Newspaper Page Text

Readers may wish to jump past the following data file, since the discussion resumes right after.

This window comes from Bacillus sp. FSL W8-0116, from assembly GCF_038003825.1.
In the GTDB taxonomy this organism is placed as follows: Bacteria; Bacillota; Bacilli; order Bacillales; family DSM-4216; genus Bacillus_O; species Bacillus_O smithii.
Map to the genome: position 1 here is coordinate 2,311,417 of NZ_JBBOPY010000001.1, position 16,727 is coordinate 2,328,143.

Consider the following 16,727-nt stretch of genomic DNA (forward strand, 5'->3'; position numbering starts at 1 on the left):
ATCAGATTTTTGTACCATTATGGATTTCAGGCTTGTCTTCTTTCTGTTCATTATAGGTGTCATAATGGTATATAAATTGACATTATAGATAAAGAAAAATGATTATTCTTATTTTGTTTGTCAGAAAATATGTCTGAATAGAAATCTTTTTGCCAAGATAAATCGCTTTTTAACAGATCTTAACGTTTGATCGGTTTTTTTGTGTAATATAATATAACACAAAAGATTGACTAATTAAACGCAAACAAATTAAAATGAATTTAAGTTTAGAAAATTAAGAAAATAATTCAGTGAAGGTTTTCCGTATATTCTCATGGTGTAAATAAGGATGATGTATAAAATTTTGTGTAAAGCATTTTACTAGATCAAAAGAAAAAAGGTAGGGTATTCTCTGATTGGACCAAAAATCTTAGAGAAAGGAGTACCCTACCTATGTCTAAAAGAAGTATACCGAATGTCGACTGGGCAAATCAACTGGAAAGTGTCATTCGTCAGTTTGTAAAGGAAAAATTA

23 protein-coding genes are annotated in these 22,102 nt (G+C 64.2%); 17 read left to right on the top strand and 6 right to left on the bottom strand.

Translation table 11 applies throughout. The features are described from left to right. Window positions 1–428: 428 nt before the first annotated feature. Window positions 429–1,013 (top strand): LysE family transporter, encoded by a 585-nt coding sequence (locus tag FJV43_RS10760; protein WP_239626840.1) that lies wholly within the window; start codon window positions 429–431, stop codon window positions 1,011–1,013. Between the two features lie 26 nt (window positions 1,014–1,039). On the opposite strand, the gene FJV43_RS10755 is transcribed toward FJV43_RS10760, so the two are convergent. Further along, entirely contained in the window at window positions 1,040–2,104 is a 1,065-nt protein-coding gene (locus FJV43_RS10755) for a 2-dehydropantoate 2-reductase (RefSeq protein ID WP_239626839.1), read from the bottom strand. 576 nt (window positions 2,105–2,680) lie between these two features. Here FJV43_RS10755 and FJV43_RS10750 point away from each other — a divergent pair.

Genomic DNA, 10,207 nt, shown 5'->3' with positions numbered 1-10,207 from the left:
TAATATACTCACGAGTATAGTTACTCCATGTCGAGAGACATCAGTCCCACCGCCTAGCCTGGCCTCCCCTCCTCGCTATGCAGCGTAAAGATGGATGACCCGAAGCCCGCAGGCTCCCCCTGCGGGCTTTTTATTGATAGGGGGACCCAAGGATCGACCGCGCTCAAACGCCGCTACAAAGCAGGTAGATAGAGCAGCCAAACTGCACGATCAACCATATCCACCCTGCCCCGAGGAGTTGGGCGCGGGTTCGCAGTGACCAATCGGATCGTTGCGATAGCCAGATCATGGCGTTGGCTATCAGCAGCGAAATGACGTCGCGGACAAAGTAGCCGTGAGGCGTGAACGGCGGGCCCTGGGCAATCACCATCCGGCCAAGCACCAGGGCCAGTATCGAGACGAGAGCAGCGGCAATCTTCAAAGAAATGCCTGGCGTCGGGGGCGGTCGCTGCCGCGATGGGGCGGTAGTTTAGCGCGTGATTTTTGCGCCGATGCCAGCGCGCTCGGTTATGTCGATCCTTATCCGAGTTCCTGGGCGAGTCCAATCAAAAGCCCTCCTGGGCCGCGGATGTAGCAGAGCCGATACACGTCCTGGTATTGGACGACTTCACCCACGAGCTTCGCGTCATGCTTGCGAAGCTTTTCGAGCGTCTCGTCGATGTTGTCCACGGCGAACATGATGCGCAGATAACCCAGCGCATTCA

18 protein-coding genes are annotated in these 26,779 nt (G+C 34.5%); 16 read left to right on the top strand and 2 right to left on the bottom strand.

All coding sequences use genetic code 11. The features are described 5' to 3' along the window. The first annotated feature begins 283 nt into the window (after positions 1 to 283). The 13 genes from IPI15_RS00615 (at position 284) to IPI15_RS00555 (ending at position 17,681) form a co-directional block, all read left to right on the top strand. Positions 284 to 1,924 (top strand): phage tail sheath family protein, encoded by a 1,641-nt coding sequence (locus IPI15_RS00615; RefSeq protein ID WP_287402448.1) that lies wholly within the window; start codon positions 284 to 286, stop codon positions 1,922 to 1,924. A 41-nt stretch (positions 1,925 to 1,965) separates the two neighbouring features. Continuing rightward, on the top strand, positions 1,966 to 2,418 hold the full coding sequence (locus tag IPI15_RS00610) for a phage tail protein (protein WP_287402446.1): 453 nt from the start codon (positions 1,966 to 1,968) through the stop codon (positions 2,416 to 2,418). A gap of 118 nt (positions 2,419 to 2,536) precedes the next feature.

I The Weather Warmer tonight '$ •J T* IN ACCIDENT August E. Johnson Brought To Bismarck Hospital Last Night In Serious Condition STRUCK BY AUTO IN A BLINDING WIND Had Started to Cross Street When Auto Turned Corner Knock ing Banker to Ground August E. Johnson, cashier of the First National bank at Washburn president of the Baldwin State bank, head of the McLean County bank at Wilton and for three terms,a senator from the 46th district, lies in the Bis marck hospital today his head a ball of bandages from injuries received in an automobile accident at 'Wash burn about 7:10 o'clock last night. His chances for recovery are favor able. Wind Cause of Accident. Johnson walked to his injuries in the wind which raged during the early part of the evening. Taking his wife's grip to the Soo station and learning that the train for Bismarck was four hours late instead of three as first reported* he returned to the village and was about to cross east from the hotel corner, when an automobile driven by Fred Kek, an employe of the Schultz garage of that village, came toward the Main street from the west, made a sharp turn of the cor ner to. go north up the hill and hit the banker. Dr. W. L. Gordon, of Wafchburn, dressed the man's wounds, and the Injured man was brought to this city for treatment. An examination dis closed several bad cuts on the head, a large gash on the left leg ?nd in juries to the left hip. Internal injur ies are feared. Tell* 8tory of the Accident. In room 317, on the third floor of the hospital, Cashier Johnson late this morning told his version of the accident up to the time that he was struck. What happened after thait he had no recollection. Johnson stated that it was shortly after 7 o'clock when the accident hap pened, that the car which struck him was driven by Fred Kek, who wastak ing a farmer by the name bf Fred Jes •er, who Hires ,14 miles north o.f..Wash burn, to his, home. ''r" Car TraViling up Hill. "The ca^. whi^b was a Maxwell," said Johnson, "was'trayellng north lip the hill neap jrte, ,Wasbburnhotel cor ner. It wasxoi4'anid windy and I had the collar of my mackinaw over my ears. The auto came front the west and I wati walking.east. It made a sharp turn at the corner in order to go up the hilL What happened after that I don't recollect." Mrs. Johnson had planned on com ing to Bismarck with a number of other residents of that village to at tend the grand opera tonight. The Soo train was reported three hours late. About a half hour before it Was due her husband took her grip to the station and learning that it wis an other hour tardy returned up town and was bound for his home. Mrs. Johnson's anticipated pleasure trip was turned into one of sorrow. She, with her two children,, Louise and Richard, accompanied her hus band to Bismarck. Among friends of the JohnBon family who made the trip wrre H. E. Wahl, Martin Holton, Dr. and Mrs. W. L. Gordon and several others. Well Known in Bismarck. August E. Johnson is well known in Bismarck. His term as senator from the Washburn district was from 1908 to 1913. For years he was employed in the mechanical department of The Tribune, starting work on the morn ing dally in 1891. He is a member of the Republican State Central commit tee. Mrs. Johnson Is a sister of Mrs. Treacy, wife of Dr. R. H. Treacy, 116 Broadway. JARESTOWN COLLEGE (Special to The Tribune.) Jamestown, N. D., Dec. 15.—Profes sor South of the Jamestown college faculty tendered his resignation this week which was accepted at once. No reasons for his resignation are forthcoming. FIREBUG APPLIES MATCH TO KITE STACKS OF HAT Milnor, N. D., Dec. 15—Applying the torch to five stacks of hay in afield near here, an incendiary destroyed several hundred dollars' worth of hay owned by C. A. Long—and Long is willing to lose another $100 in the form of a reward if the firebug is found. LASOOON MAX ELECTED HEAP OF STATE FAIR MANAGERS Grand Forks. N. D.. Dec. 15—B. E. Groom, of Langdon, N. D., was elect ed president of the North Dakota As sociation of Fair Managers, and Chas. A. Nash, of Fargo, was elected secre tary and treasurer. The association is today consider ing the question of attractions for county fairs. The president will appoint a com mittee on constitution and by-laws, to make a report at the next annual meeting. Trading Is Nervous Over Peace Talk Sales on Board for First Hbur Reach High Record of 665,000 ALL LEADERS OPEN UP MUCH LOWfeR After 11 A. M. Market Turns Tail Accompanied by Sever al Declines New York, Dec. 15.—Although some reverses on the stock exchange were subject to pressure of heavy selling at the opening, losses widened two to four points in many instances. Central Leather opened fourpoints lower. New York Air Brake sold down 2% Atlantic Gulf and West In dies dropped four points. Utah Cop per suffered initial loss of 3%, at 108 Marine was down 2%, at 35. Central Leather, hammered 10 points yester day, made almost the only wide gain,, selling up two, at 38. Sales reported 20,000 shares* United States Steel, 112 to 113% as apening range. Market lower. At these fig ures there is a decline of 1% to 2%. Sales for the first hour were 665,000, making it one of the heaviest hours of trading in years. Soon after 11 o'clock the market turned tall again and became extremely nervous with many declines. Fortunes Wiped Out. Reassuring statements that no brok erage houses have been weakened, engendered a near panic that seized the country speculators. The extent of the fortunes made and wiped out by the million-share market is a matter of guess work. Country customers suffered first and then in the crash hundreds, perhaps thousands, saw their speculative nest eggs wiped off the board. Profession al /traders instantly sold short and ned money Tuesday. Since then the market whipsawed this way and taht without preference. Yesterday a man died of heart fail ure in a broker's office reading the ticker. -It was reported today that ono brokerage firm declared a bonus, only to have, the employes use their Christmas presents tQ take a flier on the market/ Two million, four hundred shares, Tuesday 1 £50,000 shires, Wednes day 2jS00,fl0 shares yesterday, and an outlook for 2,500,000 shares today tells thfr story of Hhe rushito unload. .Trading today, totaled 2,435,000c shares, making the sales for the four days of the present .break about 914, 000,000 shares, United States Steel closed at 1^%, off i%, HOT SAFE TO London, Dec. 15.—In compliance with a request from the United States the Allies have granted Count Tar nowsky, the new Austrian ambassa dor to Washington safe conduct. The British at first denied him safe Con duct. LOVER I Coroner's Jury Probing Death of. Karl Maier of Beulah Holds Suicide as Cause BETROTHED DID NOT BREAK ENGAGEMENT Testifies She Wrote Letter in Fit of Jealousy To Make Him Come Post Haste to Her (By Staff Correspondent) Hazen, N. D., Dec. 15.—Death by suicide was the verdict of the coron er's jury late yesterday, after an hour's deliberation in the case of Karl Maier, Beulah ranchman, whose re mains were exhumed this week under an order from Attorney General Linde that the murder mystery theory might be cleared or more light thrown on the man's mysterious death. A gre^t many witnesses were ex amined. John M^ier, a brother, who had been suspected Of the crime, when subjected to a severe gruelling exam ination by Asisistant State's Attorney H. L. Berry, gave clear and unques tionable answers which left no doubt in the minds of the jury that he was innocent of the crime. Two Bullet* Caused Death. The postmortem examination estab lished the fact that two bullets caused deatb, that they entered the chest over he heart, one parsing out of his side and arm and the other severing several ribs and lodging in the intes tines. The clothing was powder burn ed as was the flesh around the wound, showing that he had held the rifle in a perpendicular position and against his chest at the time of firing the first shot, the other shot undoubtedly be ing fired after he had fallen. to the ground. Letter Motive for Deed. As a motive for the deed, a letter was found In his pocket from his be trothed, Miss Rebecca Henke, which had most likely been received the night before the deed' was oemmitted and which stated that she did not love him any more, that she would rather kill herself than live with him and that she loved another and returned to him a set of furs he had recently given her. Wr^te'Letter in Fit of Jealousy. Upon being shown the letter, she admitted having written It in a fit of jealously caused by having learned that he said he had written a former sweetheart but i' that she wrote it in tending to bring him post haste to her feet as a similar letter did on an other occasion. She insisted the let ter had nothing to do with his death and that he had been murdered, that he must have known she had not in tended to break their engagement or she would have returned his ring and that had he not been murdered he would have come to her at once. No evidence was produced showing any intimacy. Girl in Case 19 Years Old. It is supposed now that grief over the loss of his sweetheart, who is 19 years old and beautiful, caused him to commit suicide in a fit of despond ency. He was building a bungalow in Beulah and expected to take his bride there shortly. Prospects of an early marriage evidently were shattered by the letter written in a jealous rage by his sweetheart. Increased News Service For Trlbune]Readers Associated Press and United Press news bureaus are being established at Fargo which will furnish The Tribune, COM MENCING NEXT MONDAY, a more complete telegraph news service than is carried by any daily paper in the state. Realizing that the state capital is entitled to the best, The Tribune has contracted to take both services, the only paper in the state to do so. This insures an exceptional variety of tele graph news. The United Press is strictly an evening news service with hundreds of special correspondents in the war zone. While it is on the job twenty-four hours in the day, its news gathering machinery is especially speeded up to serve the news red hot to evening papers. With the Associated Press also, The Tribune will be in a position to serve its readers much better than in the past. It will carry more telegraph news than any evening paper in North Dakota. In addition it will give special service during the session of the legislature. You will want to keep in close touch with this session which because of the personnel of the body will be unique in the annals of the state. You CANNOT KEEP IN TOUCH with the legislative news unless you have a daily newspaper from the Capital City. Carrier service is maintained at Jamestown, Mandan and Dickinson. Special price during session ONE DOLLAR. By carrier fifty cents a month. SUBSCRIBE NOW! THIRTY-SIXTH TEAK, NO. UNITED PRESS BISMARCK, NORTH DAKOTA, FRIDAY, DECEMBER 15, 1916 ASSOCIATED PRESS FIVE CENTS ULTIMATUM OF Decision Follows lleeting of Cab inet, Leaders and Crown Condi KING C0N8TANTINE* PRESIDES OVER SESSION Allies Demand Partial Demobiliz ation of Army and Surrend er of Ports MINISTER RE8IGNS. Copenhagen^. Dee. 15.—The Ru manian minieter has resigned, a dispatch from Jessy,, the new Ru manian capital, states. A new cabinet will be formed. Athens, Dec. 15.—Greece has ac cepted the ultimatum made several days ago by the- Entente iowers. That the terms 'will prove acceptable to the Greek government was indicated fol lowing a meeting with the cabinet and crown council over which King Constantine presided. It is indicated that the demands on Greece may require complete demob ilization of the army, restoration of control by the Entente over the posts, telegraphs, and railways, and the re lease of the imprisoned Venizelists. The allies' demands mean surren der of arms. Greece, through surren der, sees danger of. being starved out. King Constantine has been communi cating with Berlin. He probably hop ed to form a union with his troops and the Teutonic armies operating in the Balkans. Russian forces are retreating from Rumania in all directions. They are burning the villages through Wallach ia. Berlin reports that futile attempts were made by French forces on the west bank of the Meuse. Ousted Commissioners Decline To Oust and Question Hanna's Authority ALLEGED UNDUE INFLUENCE EXERTED OUTSIDE HEARING Petitions for an appeal from the de cision of Governor Hanna in the Het tinger county commissioners ouster proceedings and notices that an ap' pead had been taken were filed with Secretary of State Hall yesterday by each of the three defendants—'Wil liam Colgrove, John A. Rieger and Paul F. Schmidt—and the secretary of state in turn served formal notice on Governor Hanna of the action tak en. The grounds' stated for appeal in the notice served upon Secretary of State Hell are: FirBt: That the law under which the said defendant was removed from office is unconstitutional and void and that the said governor of North Da kota had no jurisdiction in the prem ises. Second: That there is no evidence of any nature whatsoever introduced or taken by the referee or the said governor showing or tending to show that the defendant has been, guilty of misconduct, malfeasance, crime in office or habitual drunkenness or gross incompetency. Third: That the evidence introduc ed wholly fails to show that any act or thing constituting grounds for /re moval from office that the evidence conclusively shows that this defend ant has complied with the law in all respects and has fulfilled his duties to the letter with respect to thfe office of county commissioner, and that the de fendant at all times exercised the ut most good faith in the performance of the duties of his office. Fourth: 'That Governor L. B. Han na of North Dakota committed error in admitting and considering incom petent, immaterial and irrelevant evi dence which was introduced at the hearing, and that the referee commit ted error in sustaining objections to defendant's offer of proof of certain testimony showing the good faith of the defendant and showing the malice and bias of the witness for the state: that the referee appointed to take the testimony by the said governor com mitted error in sustaining objections to testimony offered by the defendant explaining his acts and conduct and showing good faith. Fifth: That the decision and order of removal of the governor of North Dakota was not based upon the testi mony introduced, but was based upon prejudice, and bias and statements made by. enemies of the defendant to said governor outside of said trial and hearing. Sixth: That the defendant did not have a fair or impartial trial in that the said governor was prejudiced and biased against him that the said gov ernor committed error in making his order removing this defendant from the office of county commissioner of Hettinger county that said order is in no manner supported by. the tes timony. These five men may figure in the proposed reorganization of the French ministry into a "war council" like the one Lloyd Georgo has formed in England. They are top to left, Gen. Joffre, who may resign as supreme com mander of the' French army top right, Aristide Briand, premier of the pres 1916 WHEAT Season's Yield Is 386,041,000 Busheh Less Than Produc tion of Year 1915 1916 CORN YIELD EXCEEDS THAT OF 1915 Washington, Dec. 15/—The total es timate on the wheat production in the United Stptes for the year 1916 Is 639,860,000 bushels compared with 1,025,901,000 of last year or a differ ence of 386,041,000 bushels. The corn production in the United States for 1916 exceeds that for the preceding year by 852,248.00 bushels. The figures are: For, 1916, 2,583,242, 000 and for 1915, 2,000,994,000 bushels. CAPITALIST TO START LIFE OVER ON $60 SALARY Chicago, Dec. 15.—James O'Connor, Joliet capitalist, fvhose failure in 1903 brought ruin to widows, orphans and aged men, will start life over at $60 a month. He has secured a job here. GIRL VIGTSmDENTIFIEO Wolverton Woman Run Down and I Killed by Taxi in Fargo During Blizzard Last Night. (Special to The Tribune.) Fargo, N. II., Dec. M.—The girl who was run down and killed by a axi during last night's blizzard was identi fied early today as Miss Edith Eden strom of Wolverton, Minn., who was employed here as domestic. An offi cial inquirty into the affair has not been fixed as yet. 7SHOPPING J)AYS UNTIL CHRISTMAS TRIBUNE MEN WHO MAY FIGURE IN EORGANIZATION OF FRENCH MINISTRY! PINION OH IN ENCLANO JK TO ACTION ADVISABLE IN ANSWER! PEACE IE BY GERMANY TO ALLIES ent coalition minlstr^, who may lead the new war council bottom, left to right, Gen. Gallieni, noted defender of Paris against the Prussians in 1870 and now secretary of war Gen. Nivelle, who may succeed Gen. Joffre as head of the army and Gen. Pe tain, defender of Verdun, also)men tioned to succeed Joffre. 1 FR0I0L0 MCK Western Union Branch Will tribute About $400 to Its Em ployes As Gifts EASTERN EMPLOYES TO SHARE LIBERALLY The sum of $400 will be distributed in Christmas gifts to the employes of the Bismarck branch of the Western Union under provisions of the gener al order sent out from the head offices this week. Those who1 will share in the distribution are employes in the service since the first of this year. The general order provides that all employes receiving less than $1,200 a year will receive 7 per tent, of a year's salary, and that all employes receiving $1,200 to $2,000 will get 6 per cent of a year's salary. All mes senger boys who have been in the company's employment since January 1, this year, will receive a flat allow ance of $25. The Fargo office, the largest in the state will distribute $2,129 in Christmas gifts to its em ployes. Drippings from the overflowing vats of fat rendered in Dall street will be distributed this and next week to employes as Christmas gifts which will break all past records. Firms like the Guaranty Trust com pany of New York, will distribute $300,000 to 1,000 employes Charles H. Jones & Co., 50 per cent of all em ployes salaries the Metropolitan Trust company 50 per cent for all em ployes Drepet & Doremus, 6 months' salary the Harriman National bank, 10 to 16 i»er cent and has risked spoil ing its employes Christmas by telling them in advance. Two years ago. it is. said, there were no bonuses. A Wall Street clerk who had a job and regular pay was consid ered a very lucky young man. There is a case, however, of a young man who worked as a stenographer for a year and is now said to have $250,000 of his own stowed away in the bank, made out of the brokerage business. In the stock exchange is Robert C. Hancke with a $75,000 seat paid for by the firm for whom he was a tele phone reporter for four years. Most Wall Street, stenographers, however, will go without seats on the exchange. They will have to be content with gifts from StOO to $500. »000 FI AT Oskaloosa, la., Dec. 15.—Fire gutted the Knights of Pythias hall and the Eagles headquarters here this morn ing, causing a total loss of approxi mately $250,000. Home Edition OFFER ME PLANS Some Desire Flat Refusal To All Demands Be Sent To En emy OTHERS BELIEVE OFFERS I 8HOULD BE CONSIl&REI} United States, It. Suggested, Developing Sentiment To Bring About End London, Dec. 15.—There is a stead* ily increasing sentiment among the allies to refuse German peace plans and substitute their own terms. De spite illness of Lloyd George it is known that the allies, through the foreign offices, already have begun in formal exchange of views relative to Hoilweg's proposals. Three plans are being advocated. Three PMfii. :r First: A blunt refusal Of all pro posals. Opponents to tnls plan de clare it would be a serious mistake not to meet the issues raised by Hqll weg. Second: Have Germany name terms of peace upon assumption that they may be worth consideration and that they could be considered without damage to the prestige of the allies. Want America to Help. Third: Not to ask Germany's terms but to state allies' sentiments toward peace and state terms and conditions. Suggestions are being made that the neutral nations, especially the United States, aid is developing senti ment toward the third course. Lloyd George is reported as being better and will be able to speak in the house of commons next Tuesday, when peace proposals will be (HecuB^ ed. DI8CU38 MATTER TODAY Washington, Dec. 15.—The (Jueation of peace and the part America is to play probably will be discussed at to day's session of the cabinet. .Confidential advices .from tary Crewe of the German embassy dispatched with Germany's proposale, will be up for consideration of Prest dent Wilson's advisers. This, taken with news messages, ln« dicated a sentiment araonf .the •llief against stopping the war at this.time.. IVIeanwhile, German officials hint a! to talk partial disarms- Dis?-willingness rment, if her enemies likewise will guarantee a world peace. President Wilson and Secretary Lansing had a two-hour conference of what to do over the peace note. That they had nothing to give out was all that the press could glean. EXPRESSES WILLINGNESS. Berlin, ec. 15.—Kaiser WUhelm ex pressed a willingness to enter into peace negotiations because Germany, is victorious. SURVIVORS HUD AT Brownsville, Dec. 15.—Two Ameri cans of the five survivors on the barge "Bob" which foundered in the Gulf of Mexico a week ago, are in terned at Matamoras, pending permis sion of the de facto government to move across the Rio Grande to this city. They are Captain Joseph Sod* ermann and Charles Arnold. They reached the shore 50 miles south of here, after being adrift in an open boat six days without food or water. They were given medical attention at Matamoras. son cm ON IAMEGA Jamestown, N. D., Dec. 15.—Albert Mammenga of Eldrldge, convicted of manslaughter in the first degree, in that he caused the death of his friend and neighbor, Andrew Sonnek on th® Mammenga farm Sept. 12, 1916, was yesterday formally sentenced by Judge Coffey to serve five years in the state penitentiary. Sentence was pro nounced by Judge Coffey at 2 o'clock in conformity with the verdict of the jury who a week aco t''°. pris oner guilty and fixed the re-for the crime at "five yoars .• "'ate penitentiary." MILTO* F»RJ»KR (i«VKS BATTLE TO A KAt t'OOIf Milton. N. D.. De Jess Tschabold. a farme was hunting recently, nc o.tc h- ju a large raccoon which gu 'rece fight. The animal was treed "tid the man went after him. His -3 were badly scratched and blcu.'l poison set in later. The coon weighed flftf pounds, and was the largest ever1, caught in the state.